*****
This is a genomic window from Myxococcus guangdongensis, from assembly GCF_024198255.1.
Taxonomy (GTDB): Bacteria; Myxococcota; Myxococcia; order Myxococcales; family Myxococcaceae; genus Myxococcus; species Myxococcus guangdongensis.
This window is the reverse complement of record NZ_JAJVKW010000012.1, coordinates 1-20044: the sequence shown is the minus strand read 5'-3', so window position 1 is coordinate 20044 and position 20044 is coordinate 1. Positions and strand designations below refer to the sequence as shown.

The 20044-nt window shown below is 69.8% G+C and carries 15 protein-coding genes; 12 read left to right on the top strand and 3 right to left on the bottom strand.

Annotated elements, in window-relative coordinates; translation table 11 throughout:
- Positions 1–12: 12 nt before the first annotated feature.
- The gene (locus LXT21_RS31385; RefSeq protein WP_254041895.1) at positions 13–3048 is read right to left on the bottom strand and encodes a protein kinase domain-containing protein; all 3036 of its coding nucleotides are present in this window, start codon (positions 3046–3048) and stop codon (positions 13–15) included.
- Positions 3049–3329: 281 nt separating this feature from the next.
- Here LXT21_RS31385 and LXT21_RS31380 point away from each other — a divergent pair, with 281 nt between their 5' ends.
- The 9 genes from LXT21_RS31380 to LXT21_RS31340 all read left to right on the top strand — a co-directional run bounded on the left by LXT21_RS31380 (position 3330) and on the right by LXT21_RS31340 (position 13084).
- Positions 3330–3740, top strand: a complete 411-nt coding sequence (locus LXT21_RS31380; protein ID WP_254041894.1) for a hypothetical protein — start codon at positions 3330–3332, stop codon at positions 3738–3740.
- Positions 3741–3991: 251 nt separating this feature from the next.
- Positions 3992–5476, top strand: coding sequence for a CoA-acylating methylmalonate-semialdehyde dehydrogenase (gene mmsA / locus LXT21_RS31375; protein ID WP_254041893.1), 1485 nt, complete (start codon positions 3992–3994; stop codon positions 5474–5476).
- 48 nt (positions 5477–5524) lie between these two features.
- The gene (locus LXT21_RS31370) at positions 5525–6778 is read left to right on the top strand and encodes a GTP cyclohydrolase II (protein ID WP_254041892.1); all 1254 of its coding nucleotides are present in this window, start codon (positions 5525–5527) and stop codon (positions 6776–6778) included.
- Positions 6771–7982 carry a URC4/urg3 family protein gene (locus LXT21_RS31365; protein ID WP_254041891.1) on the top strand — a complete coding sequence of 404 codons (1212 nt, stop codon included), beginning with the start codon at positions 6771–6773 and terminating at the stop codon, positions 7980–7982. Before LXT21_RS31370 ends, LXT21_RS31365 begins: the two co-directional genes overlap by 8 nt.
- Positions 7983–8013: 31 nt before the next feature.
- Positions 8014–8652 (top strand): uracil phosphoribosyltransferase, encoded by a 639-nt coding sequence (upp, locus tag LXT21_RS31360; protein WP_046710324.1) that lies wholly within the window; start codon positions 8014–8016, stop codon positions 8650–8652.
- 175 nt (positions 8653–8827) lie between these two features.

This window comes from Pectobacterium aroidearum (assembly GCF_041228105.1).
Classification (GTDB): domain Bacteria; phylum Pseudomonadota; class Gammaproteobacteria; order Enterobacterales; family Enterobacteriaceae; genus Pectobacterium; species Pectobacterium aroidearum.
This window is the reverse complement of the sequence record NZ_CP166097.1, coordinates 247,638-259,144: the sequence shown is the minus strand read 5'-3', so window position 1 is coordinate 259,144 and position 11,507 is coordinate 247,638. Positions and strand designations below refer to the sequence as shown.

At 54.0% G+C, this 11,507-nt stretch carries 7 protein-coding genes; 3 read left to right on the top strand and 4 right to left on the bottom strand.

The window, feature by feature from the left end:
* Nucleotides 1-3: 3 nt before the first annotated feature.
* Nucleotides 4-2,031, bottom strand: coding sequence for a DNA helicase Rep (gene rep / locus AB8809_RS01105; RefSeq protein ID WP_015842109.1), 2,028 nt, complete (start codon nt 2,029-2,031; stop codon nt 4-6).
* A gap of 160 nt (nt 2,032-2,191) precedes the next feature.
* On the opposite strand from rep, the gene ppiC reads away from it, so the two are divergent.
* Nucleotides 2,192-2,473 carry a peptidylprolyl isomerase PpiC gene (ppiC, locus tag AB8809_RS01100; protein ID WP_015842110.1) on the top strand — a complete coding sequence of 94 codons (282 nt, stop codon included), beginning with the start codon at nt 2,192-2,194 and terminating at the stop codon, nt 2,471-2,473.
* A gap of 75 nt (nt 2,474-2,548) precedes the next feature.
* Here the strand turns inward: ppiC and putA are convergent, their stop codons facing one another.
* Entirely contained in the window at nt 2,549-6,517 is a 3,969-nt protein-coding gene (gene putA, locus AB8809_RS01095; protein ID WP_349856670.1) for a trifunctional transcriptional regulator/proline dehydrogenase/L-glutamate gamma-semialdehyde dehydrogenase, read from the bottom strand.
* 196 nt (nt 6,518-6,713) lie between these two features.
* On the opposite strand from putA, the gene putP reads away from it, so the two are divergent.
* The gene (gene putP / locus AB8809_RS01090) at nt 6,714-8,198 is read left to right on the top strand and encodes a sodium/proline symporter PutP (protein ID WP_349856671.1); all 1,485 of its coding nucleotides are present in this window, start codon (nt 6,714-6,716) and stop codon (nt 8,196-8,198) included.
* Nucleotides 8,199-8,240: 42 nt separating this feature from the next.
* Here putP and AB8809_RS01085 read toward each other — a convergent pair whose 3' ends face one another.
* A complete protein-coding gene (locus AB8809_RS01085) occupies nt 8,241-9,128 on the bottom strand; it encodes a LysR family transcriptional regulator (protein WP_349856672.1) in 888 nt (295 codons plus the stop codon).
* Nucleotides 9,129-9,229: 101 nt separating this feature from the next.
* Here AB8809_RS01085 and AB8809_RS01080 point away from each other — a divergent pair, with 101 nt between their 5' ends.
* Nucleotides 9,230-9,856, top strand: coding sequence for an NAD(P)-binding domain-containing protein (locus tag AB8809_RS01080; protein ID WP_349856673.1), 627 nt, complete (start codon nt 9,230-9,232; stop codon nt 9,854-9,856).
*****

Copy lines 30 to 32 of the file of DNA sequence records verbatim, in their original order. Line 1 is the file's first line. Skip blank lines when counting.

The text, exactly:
* A gap of 75 nt (nt 2,474-2,548) precedes the next feature.
* Here the strand turns inward: ppiC and putA are convergent, their stop codons facing one another.
* Entirely contained in the window at nt 2,549-6,517 is a 3,969-nt protein-coding gene (gene putA, locus AB8809_RS01095; protein ID WP_349856670.1) for a trifunctional transcriptional regulator/proline dehydrogenase/L-glutamate gamma-semialdehyde dehydrogenase, read from the bottom strand.